The #BlackLivesMatter call to action began in the shadow of the horrific murder of Trayvon Martin. Because Marissa’s case was often juxtaposed with Trayvon’s (and Jordan Davis’) murder, it received national attention, yet we weren’t really seeing a lot of gender analysis at that time. Also, for years INCITE! had been identifying these intersections that Marissa Alexander’s case was demonstrating so clearly, and it just became such an opportunity for us to show how the analysis was playing out in this woman’s case. This woman who some people actually knew about.
MK: Hyejin, how did you first get involved with the campaign to free Nan-Hui Jo?
HS: I got involved because of KACEDA, a small group of Korean women organizing around domestic violence. In the spring, we heard about the case from a former member who lived in Sacramento. There had been some organizing happening in the Korean church community for her. By this time she’d already gone through one trial that resulted in a hung jury. We learned that a retrial was about to begin—and that the situation was bad. She’d been incarcerated since July. She was denied bail because she was deemed a flight risk, was issued a no-contact order with her daughter, was under an ICE hold and had lost all parental rights. So there was really a sense of urgency when we started organizing. Her trial began on a Friday, and literally that week we began mobilizing. Another KACEDA member wrote a press release and I started making calls to figure out what was happening, kind of like you did, Alisa. I put a call out on Facebook to ask for help and said, look, there’s this domestic violence survivor who is being charged with kidnapping for fleeing abuse with her little girl. She’s lost all custody and has been in jail for the past 8 months. And she’s facing deportation. Come over tonight at 6. And people actually came! It all snowballed from there.
MK: I know that you also work with other domestic violence survivors in your work at Asian Women’s Shelter. I was wondering how this moved from being a case that you’d get on a crisis line to something that turned into a campaign. It sounds like it happened pretty quickly.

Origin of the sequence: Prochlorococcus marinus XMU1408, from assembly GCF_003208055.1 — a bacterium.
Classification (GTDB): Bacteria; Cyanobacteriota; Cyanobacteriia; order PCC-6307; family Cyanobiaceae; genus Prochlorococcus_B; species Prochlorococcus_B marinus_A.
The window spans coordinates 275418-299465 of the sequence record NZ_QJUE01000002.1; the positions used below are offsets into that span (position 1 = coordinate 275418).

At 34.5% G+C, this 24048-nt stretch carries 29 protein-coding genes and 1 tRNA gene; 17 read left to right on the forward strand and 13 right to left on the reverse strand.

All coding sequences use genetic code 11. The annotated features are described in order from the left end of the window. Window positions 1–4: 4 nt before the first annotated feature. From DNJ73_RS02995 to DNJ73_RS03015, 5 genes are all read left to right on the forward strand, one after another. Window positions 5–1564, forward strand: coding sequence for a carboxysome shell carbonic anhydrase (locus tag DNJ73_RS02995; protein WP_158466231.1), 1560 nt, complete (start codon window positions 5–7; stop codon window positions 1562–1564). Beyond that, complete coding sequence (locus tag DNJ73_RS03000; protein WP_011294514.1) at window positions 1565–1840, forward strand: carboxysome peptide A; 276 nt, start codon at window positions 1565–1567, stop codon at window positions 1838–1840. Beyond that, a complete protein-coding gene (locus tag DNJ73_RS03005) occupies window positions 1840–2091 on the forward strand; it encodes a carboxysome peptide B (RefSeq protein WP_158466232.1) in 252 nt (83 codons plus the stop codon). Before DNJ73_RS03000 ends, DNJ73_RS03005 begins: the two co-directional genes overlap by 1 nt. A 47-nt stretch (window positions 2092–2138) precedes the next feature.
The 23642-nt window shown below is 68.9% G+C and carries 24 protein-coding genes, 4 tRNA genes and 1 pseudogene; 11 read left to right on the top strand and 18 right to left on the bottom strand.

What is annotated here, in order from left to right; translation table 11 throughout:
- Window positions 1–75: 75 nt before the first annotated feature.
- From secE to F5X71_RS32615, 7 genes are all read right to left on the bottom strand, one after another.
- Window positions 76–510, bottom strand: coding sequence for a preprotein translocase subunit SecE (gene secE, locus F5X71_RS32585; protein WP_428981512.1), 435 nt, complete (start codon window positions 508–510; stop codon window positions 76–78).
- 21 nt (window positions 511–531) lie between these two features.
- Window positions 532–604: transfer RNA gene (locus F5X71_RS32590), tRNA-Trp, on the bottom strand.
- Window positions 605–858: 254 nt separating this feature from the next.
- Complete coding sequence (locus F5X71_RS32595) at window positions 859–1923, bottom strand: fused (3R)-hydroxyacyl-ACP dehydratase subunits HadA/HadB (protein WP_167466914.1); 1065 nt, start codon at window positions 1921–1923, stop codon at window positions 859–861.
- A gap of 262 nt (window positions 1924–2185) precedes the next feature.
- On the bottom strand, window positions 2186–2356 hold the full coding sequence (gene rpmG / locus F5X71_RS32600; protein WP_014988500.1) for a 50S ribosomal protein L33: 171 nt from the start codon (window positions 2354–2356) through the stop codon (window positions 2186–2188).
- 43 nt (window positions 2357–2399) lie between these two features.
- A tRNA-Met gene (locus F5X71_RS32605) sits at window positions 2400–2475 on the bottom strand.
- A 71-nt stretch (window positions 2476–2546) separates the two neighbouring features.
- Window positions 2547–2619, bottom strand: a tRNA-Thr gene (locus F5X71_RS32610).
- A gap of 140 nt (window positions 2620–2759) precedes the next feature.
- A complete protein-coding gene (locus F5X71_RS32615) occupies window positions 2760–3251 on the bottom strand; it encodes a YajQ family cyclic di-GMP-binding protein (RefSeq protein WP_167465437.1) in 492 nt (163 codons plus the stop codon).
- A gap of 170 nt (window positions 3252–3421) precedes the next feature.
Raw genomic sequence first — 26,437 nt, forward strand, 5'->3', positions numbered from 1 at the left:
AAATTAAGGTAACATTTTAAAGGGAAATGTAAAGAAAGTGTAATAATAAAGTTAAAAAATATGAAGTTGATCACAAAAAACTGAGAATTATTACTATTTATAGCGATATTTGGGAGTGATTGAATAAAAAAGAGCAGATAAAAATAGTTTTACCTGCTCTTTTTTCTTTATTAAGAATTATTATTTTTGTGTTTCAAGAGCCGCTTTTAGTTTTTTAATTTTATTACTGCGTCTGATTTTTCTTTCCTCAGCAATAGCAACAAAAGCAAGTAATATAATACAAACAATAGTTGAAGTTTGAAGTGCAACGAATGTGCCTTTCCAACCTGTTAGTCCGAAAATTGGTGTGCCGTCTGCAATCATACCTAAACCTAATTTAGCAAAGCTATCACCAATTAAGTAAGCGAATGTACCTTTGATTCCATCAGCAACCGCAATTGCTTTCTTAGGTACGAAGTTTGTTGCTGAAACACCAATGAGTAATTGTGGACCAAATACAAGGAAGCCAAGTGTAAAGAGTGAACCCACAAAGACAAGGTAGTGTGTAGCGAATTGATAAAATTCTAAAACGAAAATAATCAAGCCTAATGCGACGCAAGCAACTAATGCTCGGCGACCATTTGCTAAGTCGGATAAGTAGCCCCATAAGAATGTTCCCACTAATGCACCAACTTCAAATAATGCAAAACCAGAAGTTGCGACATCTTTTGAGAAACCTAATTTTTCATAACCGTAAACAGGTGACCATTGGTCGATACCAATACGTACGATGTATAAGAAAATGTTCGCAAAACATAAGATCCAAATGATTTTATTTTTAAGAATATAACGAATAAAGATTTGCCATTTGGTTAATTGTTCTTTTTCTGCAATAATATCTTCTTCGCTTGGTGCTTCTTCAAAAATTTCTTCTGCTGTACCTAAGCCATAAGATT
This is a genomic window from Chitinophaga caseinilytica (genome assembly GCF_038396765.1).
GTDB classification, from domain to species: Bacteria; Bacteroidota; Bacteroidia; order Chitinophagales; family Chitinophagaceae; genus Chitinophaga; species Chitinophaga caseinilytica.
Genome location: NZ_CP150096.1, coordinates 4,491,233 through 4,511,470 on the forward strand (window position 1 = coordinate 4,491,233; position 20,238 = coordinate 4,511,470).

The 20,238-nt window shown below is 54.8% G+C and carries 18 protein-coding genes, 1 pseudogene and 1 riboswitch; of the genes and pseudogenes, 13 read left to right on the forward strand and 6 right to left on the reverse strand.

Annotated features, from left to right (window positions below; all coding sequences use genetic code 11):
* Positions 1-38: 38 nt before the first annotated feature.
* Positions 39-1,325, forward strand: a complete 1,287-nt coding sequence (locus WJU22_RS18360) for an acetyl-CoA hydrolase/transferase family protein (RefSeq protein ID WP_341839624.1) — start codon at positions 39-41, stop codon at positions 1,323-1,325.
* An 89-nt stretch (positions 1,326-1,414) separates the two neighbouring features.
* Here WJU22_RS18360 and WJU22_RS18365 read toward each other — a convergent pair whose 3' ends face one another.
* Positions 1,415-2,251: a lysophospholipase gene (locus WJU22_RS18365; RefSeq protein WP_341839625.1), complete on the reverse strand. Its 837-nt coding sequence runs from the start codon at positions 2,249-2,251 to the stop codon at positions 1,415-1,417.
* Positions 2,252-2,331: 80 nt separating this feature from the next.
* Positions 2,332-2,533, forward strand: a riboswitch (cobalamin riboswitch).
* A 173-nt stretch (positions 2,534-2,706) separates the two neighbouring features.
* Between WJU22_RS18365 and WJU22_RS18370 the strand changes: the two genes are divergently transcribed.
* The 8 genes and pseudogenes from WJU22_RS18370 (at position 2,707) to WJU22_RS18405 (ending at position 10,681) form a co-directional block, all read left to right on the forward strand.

HS: I didn’t view this as a case where I’d be someone’s domestic violence advocate. At that point it was clear that what was needed most was not case management. What was needed was organizing. I didn’t feel like it was actually most useful for someone to be helping out in a direct services capacity, with prescribed roles and boundaries, especially because this person was being targeted so aggressively in an unpredictable and quickly-escalating situation.
The work that Free Marissa Now did, and the work that Black women and women of color have been doing around domestic violence and criminalization for decades, made it apparent that this was connected to a larger pattern of survivors being targeted by the system. They are targeted by a racist, sexist system for their survival strategies, particularly with the idea that a survivor must always be a perfect victim. There’s this belief that a domestic violence survivor must always be the victim of crime, and the abuser is always the perpetrator of crime. So in a way there’s not that much room or analysis about what happens when the survivor is actually considered the “perpetrator of a crime,” even in the anti-violence movement. Instead, we’re taking cues from the state to tell us who real “victims” and “perpetrators” are. In this case you had “domestic violence experts” like the district attorney saying that this was not a domestic violence case. So then what? We needed to organize.
MK: Alisa, I see you nodding. It seems like what Hyejin was saying was resonating for you, as well. Do you want say a little more about that?
AB: Yeah, I’m thinking, “Thank goodness that Hyejin was on the other line,” because I have found it rare for folks who are in direct service organizations to have the capacity to imagine a response outside of the usual paradigm of either direct services or pro-criminalization. It’s so drilled. Those of us who work in the field, it takes such a significant capacity to do some paradigm shift in your own mind to say, “This is actually more of a community organizing project; she needs a big push for support and let’s go make a Facebook page.”
Domestic violence organizations were actually pressured by State Attorney Angela Corey to not publicly support Marissa Alexander. So, there’s not only an imagination problem but also a real material problem, because people are worried about their funding. One argument was that groups couldn’t risk their funding to support one person when they have this whole other group of victims to support. But my pushback was, well, who gets to be part of the larger set of victims that they’re serving? It’s not just about Marissa not having support, it is also about any survivor who is being prosecuted having access to full support. As long as organizations make choices based on what Angela Corey or other prosecutors want, they’re never going to have autonomy in terms of who they support. There will always be this barrier to services for survivors who are more vulnerable to criminalization—that is to say, Black women. It’s so important to not only understand the ways that court system and police and prisons are impacting survivors of domestic violence, devastating people’s lives and so on, but also the ways that many service organizations are prevented—or prevent themselves—from supporting criminalized survivors.
MK: Hyejin, did you see anything like that in the case of Nan-Hui Jo?